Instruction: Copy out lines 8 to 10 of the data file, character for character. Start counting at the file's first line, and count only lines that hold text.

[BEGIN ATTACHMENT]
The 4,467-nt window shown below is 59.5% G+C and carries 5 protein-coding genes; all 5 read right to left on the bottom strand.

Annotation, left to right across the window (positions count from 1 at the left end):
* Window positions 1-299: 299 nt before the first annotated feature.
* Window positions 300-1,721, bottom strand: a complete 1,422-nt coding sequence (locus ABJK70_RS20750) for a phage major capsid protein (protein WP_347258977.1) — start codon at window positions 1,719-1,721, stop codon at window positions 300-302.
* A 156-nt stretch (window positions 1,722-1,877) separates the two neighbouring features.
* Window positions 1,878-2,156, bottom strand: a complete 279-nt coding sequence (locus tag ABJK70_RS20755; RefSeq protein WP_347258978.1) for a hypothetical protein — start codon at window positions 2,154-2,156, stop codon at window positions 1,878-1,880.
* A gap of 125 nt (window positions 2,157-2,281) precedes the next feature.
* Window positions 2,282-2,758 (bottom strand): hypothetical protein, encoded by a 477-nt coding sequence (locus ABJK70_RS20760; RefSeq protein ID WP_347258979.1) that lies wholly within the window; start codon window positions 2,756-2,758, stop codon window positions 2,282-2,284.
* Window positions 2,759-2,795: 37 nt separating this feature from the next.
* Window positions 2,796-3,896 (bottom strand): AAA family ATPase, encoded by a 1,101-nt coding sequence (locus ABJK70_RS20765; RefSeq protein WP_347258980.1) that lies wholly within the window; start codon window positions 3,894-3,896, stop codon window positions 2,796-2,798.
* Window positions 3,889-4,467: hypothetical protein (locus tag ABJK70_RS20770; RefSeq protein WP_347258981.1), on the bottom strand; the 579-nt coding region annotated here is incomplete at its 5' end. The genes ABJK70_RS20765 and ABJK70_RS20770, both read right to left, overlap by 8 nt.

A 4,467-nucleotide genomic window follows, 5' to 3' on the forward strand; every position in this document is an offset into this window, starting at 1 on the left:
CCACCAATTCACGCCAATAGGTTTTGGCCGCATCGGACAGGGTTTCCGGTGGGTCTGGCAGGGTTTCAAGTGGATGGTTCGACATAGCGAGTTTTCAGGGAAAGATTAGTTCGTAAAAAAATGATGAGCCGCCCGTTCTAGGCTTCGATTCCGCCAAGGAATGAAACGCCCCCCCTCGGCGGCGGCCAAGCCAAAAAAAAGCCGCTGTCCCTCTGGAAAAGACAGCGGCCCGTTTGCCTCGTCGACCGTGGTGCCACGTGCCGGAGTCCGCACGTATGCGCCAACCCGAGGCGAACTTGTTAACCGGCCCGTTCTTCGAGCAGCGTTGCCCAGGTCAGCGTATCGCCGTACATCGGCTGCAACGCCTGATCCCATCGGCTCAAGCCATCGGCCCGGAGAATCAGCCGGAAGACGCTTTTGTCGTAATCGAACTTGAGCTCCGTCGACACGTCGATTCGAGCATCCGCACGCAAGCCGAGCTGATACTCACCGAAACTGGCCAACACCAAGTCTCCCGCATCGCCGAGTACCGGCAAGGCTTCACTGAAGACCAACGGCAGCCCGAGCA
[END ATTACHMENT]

* Window positions 2,282-2,758 (bottom strand): hypothetical protein, encoded by a 477-nt coding sequence (locus ABJK70_RS20760; RefSeq protein ID WP_347258979.1) that lies wholly within the window; start codon window positions 2,756-2,758, stop codon window positions 2,282-2,284.
* Window positions 2,759-2,795: 37 nt separating this feature from the next.
* Window positions 2,796-3,896 (bottom strand): AAA family ATPase, encoded by a 1,101-nt coding sequence (locus ABJK70_RS20765; RefSeq protein WP_347258980.1) that lies wholly within the window; start codon window positions 3,894-3,896, stop codon window positions 2,796-2,798.